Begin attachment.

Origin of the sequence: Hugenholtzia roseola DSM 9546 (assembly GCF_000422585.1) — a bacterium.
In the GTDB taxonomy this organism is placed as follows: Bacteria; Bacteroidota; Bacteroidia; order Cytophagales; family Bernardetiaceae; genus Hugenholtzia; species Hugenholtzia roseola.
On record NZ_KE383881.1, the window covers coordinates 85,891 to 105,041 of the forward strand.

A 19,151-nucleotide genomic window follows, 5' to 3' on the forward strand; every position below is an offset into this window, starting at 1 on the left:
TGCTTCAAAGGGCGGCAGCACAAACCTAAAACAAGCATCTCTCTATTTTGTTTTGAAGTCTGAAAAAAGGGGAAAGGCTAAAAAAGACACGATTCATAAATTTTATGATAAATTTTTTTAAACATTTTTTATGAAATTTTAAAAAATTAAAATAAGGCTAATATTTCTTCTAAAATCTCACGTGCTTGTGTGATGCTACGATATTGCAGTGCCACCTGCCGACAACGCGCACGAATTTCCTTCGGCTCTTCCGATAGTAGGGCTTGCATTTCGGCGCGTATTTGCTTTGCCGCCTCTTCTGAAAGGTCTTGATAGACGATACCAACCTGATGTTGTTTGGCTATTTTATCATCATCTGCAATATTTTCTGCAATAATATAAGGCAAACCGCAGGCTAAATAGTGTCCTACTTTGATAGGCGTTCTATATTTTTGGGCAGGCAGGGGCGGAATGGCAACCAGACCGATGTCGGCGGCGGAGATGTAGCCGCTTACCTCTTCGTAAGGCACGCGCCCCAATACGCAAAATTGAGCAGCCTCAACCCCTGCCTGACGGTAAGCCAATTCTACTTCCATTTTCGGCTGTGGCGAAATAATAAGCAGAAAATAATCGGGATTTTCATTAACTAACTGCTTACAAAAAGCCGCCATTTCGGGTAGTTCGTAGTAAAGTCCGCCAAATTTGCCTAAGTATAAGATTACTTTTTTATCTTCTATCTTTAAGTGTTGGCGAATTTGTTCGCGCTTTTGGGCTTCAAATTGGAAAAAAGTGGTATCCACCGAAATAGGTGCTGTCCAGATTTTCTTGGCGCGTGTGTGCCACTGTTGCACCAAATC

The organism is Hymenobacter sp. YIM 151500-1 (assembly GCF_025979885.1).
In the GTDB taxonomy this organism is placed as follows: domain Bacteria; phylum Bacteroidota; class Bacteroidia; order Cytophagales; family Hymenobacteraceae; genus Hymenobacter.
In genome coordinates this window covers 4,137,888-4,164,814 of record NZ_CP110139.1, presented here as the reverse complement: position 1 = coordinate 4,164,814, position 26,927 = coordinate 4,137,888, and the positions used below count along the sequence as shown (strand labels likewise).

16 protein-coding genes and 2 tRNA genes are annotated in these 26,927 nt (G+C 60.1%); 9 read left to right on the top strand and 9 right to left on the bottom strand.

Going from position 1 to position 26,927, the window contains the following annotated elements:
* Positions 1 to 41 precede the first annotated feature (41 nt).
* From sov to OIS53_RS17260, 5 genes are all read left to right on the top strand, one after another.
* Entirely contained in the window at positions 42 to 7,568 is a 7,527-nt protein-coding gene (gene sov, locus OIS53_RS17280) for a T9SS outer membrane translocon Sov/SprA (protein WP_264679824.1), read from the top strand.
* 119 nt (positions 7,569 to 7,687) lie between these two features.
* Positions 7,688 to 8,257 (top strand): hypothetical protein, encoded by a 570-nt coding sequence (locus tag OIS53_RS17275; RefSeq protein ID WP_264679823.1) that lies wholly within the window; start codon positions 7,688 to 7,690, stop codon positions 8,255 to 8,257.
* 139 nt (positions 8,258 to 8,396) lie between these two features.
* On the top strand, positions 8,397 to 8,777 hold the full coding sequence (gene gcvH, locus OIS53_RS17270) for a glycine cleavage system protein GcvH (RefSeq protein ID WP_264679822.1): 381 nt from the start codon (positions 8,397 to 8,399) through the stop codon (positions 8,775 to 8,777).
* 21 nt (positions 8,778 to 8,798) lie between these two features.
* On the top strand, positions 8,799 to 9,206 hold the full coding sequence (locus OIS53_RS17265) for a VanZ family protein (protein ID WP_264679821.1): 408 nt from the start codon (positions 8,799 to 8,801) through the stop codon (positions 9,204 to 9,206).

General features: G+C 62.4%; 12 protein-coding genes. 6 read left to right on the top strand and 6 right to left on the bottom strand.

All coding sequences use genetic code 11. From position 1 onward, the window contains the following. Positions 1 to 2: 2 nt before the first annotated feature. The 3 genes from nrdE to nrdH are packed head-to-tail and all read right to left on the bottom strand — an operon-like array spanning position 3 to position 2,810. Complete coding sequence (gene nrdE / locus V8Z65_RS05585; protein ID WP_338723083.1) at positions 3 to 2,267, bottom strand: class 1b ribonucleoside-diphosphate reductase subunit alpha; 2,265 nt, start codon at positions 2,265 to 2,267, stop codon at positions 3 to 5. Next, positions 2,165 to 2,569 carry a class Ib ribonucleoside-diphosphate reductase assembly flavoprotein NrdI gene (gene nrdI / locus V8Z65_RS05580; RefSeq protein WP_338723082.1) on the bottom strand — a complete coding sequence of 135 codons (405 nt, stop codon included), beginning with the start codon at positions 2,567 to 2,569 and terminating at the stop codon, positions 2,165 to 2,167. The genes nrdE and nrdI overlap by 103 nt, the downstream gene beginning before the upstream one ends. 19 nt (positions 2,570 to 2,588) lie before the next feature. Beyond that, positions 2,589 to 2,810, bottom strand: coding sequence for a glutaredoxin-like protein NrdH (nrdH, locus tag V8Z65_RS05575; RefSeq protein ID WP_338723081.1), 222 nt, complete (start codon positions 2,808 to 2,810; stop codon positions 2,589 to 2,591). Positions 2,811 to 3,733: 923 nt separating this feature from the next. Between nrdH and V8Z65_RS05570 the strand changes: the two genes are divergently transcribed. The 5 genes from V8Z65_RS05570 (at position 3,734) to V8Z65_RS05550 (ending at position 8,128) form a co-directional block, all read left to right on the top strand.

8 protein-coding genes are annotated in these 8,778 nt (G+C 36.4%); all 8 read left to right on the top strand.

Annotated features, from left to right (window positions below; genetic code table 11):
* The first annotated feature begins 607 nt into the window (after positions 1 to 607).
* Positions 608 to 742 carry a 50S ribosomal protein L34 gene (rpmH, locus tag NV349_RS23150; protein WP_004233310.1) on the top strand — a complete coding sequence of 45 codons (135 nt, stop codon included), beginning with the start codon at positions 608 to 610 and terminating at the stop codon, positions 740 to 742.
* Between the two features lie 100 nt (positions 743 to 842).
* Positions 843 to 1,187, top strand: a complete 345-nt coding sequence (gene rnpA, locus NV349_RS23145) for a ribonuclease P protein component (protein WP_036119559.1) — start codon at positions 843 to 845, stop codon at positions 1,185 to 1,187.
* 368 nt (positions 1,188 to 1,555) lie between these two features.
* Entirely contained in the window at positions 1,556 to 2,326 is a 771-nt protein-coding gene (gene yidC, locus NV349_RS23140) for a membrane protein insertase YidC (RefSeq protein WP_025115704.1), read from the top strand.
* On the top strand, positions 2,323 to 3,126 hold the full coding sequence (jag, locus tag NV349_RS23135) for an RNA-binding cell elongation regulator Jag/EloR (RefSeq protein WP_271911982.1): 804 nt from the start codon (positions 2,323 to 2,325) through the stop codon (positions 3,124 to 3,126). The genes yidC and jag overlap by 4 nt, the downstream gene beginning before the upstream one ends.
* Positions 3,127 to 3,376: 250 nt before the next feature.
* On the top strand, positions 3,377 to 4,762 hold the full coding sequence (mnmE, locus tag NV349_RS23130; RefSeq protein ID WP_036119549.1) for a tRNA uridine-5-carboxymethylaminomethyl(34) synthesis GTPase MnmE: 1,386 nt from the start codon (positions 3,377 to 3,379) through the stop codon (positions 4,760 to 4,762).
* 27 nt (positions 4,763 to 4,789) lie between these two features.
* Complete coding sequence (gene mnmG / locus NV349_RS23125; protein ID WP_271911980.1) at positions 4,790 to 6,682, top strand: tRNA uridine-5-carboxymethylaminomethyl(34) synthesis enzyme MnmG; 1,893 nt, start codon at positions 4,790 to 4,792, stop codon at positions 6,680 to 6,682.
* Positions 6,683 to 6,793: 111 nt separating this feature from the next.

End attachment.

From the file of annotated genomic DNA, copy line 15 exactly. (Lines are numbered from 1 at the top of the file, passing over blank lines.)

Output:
* Positions 7,688 to 8,257 (top strand): hypothetical protein, encoded by a 570-nt coding sequence (locus tag OIS53_RS17275; RefSeq protein ID WP_264679823.1) that lies wholly within the window; start codon positions 7,688 to 7,690, stop codon positions 8,255 to 8,257.